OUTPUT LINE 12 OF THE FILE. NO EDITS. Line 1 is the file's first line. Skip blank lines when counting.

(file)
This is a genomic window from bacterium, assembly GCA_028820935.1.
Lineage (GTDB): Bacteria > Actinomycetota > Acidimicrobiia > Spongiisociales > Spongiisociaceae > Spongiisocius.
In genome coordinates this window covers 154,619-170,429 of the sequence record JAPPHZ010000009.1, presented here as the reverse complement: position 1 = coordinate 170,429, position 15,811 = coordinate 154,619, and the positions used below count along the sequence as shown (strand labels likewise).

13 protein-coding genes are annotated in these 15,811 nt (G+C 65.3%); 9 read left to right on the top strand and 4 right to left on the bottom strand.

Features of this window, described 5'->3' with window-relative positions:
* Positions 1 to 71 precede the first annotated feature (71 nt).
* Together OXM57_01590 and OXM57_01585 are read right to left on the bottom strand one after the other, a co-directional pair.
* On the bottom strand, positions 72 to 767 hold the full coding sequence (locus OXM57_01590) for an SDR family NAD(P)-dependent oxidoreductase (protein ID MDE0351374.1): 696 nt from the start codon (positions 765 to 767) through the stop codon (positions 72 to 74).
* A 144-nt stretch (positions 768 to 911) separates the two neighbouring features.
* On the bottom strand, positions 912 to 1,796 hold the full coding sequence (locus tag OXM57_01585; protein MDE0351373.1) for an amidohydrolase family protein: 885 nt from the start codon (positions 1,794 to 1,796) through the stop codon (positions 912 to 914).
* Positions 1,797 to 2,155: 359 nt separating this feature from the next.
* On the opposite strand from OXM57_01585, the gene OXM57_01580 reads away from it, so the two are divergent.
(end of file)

* On the opposite strand from OXM57_01585, the gene OXM57_01580 reads away from it, so the two are divergent.